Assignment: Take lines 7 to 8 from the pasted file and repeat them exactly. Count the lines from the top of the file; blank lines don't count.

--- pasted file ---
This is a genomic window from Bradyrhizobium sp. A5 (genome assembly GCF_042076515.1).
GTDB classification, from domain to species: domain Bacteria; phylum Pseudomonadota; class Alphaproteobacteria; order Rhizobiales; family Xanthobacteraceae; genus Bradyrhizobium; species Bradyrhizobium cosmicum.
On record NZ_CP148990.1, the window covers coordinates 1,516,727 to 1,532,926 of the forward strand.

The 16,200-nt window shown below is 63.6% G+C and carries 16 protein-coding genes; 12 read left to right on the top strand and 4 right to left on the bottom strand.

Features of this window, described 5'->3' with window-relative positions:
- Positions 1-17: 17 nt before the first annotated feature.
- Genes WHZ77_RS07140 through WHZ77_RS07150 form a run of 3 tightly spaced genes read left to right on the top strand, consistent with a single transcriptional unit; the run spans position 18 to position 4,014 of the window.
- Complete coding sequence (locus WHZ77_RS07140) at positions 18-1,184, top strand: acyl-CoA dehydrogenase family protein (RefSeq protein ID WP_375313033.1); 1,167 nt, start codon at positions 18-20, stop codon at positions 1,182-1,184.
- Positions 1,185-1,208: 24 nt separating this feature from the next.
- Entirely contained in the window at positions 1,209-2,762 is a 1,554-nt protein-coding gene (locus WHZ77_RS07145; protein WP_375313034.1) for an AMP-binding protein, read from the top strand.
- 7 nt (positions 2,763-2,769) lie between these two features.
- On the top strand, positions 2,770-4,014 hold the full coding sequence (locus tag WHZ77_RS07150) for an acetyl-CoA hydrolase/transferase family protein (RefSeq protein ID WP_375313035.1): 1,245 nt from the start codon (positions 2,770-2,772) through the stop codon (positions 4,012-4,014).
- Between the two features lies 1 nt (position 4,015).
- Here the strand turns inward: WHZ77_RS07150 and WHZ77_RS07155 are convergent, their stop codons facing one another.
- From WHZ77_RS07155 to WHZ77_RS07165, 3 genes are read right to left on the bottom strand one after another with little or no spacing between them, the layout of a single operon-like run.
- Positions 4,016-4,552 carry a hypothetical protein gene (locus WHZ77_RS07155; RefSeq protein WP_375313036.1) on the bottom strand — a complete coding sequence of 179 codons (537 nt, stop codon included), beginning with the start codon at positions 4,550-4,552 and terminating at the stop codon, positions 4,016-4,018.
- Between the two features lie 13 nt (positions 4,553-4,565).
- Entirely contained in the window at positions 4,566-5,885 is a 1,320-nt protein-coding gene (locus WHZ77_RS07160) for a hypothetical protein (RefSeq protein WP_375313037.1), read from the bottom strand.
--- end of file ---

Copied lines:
- Genes WHZ77_RS07140 through WHZ77_RS07150 form a run of 3 tightly spaced genes read left to right on the top strand, consistent with a single transcriptional unit; the run spans position 18 to position 4,014 of the window.
- Complete coding sequence (locus WHZ77_RS07140) at positions 18-1,184, top strand: acyl-CoA dehydrogenase family protein (RefSeq protein ID WP_375313033.1); 1,167 nt, start codon at positions 18-20, stop codon at positions 1,182-1,184.